Your department has a meeting to decide how to implement a new program. After some discussion, you tentatively suggest an idea. However, it is ignored.
As the meeting progresses, one of your co-workers says, “Hey, here’s an idea …” and repeats your suggestion almost word for word.
Now, “your” idea is met with a chorus of “Great idea!” from your colleagues.
You are not alone if you have ever experienced this.
Dr Sonia Herasymowich, PhD, a university instructor and consultant on mental diversity, says ideas are sometimes not acknowledged the first time they are stated because of differences in thinking styles.
Right-brained thinkers (most of whom are women) tend to be intuitive. They may jump to a conclusion and express it before their left-brained colleagues (most of whom are men) have arrived at the same conclusion. It is only after the discussion has logically led to the idea that it is likely to be embraced by left-brained thinkers.
Dr Sonia, as she is known to her clients and students, suggests that right-brained thinkers can get credit for an idea by writing it down on a flipchart or whiteboard immediately after expressing it. While the group continues its discussion, the right-brained thinker can be working backwards, writing the steps leading up to the idea.
“At some point, the group will look up and say, ‘oh great, you’re writing it down’,” says Dr Sonia. “At the very least, you will be seen as someone who has helped the team reach its conclusion.”
Whether or not your ideas are listened to may also depend on how clearly you express them.
In her book Talking From 9 to 5, Deborah Tannen, PhD, reports that when it comes to communicating in the workplace, employees who get heard at meetings tend to be those who speak more directly, more loudly, and at greater length than their co-workers.
Trying to be polite may backfire. Says Tannen, “Many people try to avoid seeming presumptuous by prefacing their statements with a disclaimer such as, ‘I don’t know if this will work, but …’ or ‘You’ve probably already thought of this, but …’.” Such disclaimers may result in the rest of the communication being ignored.
However, simply telling employees to speak up is not the answer to ensuring everyone’s contributions are heard. Some employees may need time to reflect before speaking, while others may not speak up for fear of looking foolish.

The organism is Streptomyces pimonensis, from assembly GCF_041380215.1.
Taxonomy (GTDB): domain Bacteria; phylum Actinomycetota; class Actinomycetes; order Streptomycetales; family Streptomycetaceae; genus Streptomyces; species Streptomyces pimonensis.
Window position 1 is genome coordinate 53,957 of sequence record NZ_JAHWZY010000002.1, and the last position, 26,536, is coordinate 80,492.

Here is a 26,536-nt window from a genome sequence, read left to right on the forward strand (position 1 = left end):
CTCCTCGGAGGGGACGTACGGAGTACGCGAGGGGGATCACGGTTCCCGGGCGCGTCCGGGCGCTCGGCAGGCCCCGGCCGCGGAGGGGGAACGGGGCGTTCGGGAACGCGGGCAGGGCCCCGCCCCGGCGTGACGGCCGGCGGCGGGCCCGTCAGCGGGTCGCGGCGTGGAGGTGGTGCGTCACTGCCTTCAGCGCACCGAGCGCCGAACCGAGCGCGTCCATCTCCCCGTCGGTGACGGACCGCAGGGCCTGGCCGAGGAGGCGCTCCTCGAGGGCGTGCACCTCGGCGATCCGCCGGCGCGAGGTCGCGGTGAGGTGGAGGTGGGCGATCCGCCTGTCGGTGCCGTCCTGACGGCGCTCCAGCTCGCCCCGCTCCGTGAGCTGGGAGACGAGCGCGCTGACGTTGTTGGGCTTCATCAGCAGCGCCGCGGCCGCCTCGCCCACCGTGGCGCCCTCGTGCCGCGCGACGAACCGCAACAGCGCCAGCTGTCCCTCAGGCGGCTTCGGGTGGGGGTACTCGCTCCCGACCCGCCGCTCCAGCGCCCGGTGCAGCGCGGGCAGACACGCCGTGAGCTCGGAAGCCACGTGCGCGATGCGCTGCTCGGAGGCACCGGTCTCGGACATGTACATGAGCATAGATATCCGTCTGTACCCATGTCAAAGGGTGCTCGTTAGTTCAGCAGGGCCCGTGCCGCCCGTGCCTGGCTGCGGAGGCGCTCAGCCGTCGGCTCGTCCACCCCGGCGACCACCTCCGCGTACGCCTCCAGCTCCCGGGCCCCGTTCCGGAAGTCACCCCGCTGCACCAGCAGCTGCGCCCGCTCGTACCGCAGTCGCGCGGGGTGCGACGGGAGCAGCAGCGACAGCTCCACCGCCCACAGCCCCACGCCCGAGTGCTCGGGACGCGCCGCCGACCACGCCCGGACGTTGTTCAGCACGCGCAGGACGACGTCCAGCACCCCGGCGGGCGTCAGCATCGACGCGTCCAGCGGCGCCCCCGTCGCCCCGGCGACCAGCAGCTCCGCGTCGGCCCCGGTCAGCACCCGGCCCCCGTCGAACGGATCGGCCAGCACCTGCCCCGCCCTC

Companies that want to take advantage of contributions from all their employees need to teach their managers and group leaders to foster communication.
Says Tannen, “The most important point is for managers to become skilled at observing group processes and noticing each group member’s role.” The group leader can then give credit where it is due and encourage greater participation from all.
Going around the table and asking everyone to state their opinion is one way to encourage greater participation. However, participants are often influenced by what has been said before them and may not risk disagreeing with someone higher up in the organisation.
Therefore, a better idea is to invite employees to submit their opinions in writing either before or at the meeting.
Another option is the Japanese practice of “nemawashi”, in which a facilitator meets one-on-one with participants before the meeting. The facilitator can then make a presentation that includes various opinions, thereby ensuring that everyone’s opinion is taken into account and saving face for those whose suggestions are not followed.
To elicit ideas from those who need time to reflect after the meeting, Dr Sonia suggests managers conclude with a comment such as “If anyone has any more ideas before tomorrow morning, put them in writing and leave them on my desk.”
Companies that follow such practices may be rewarded with ideas and innovations beyond those expressed during the meeting.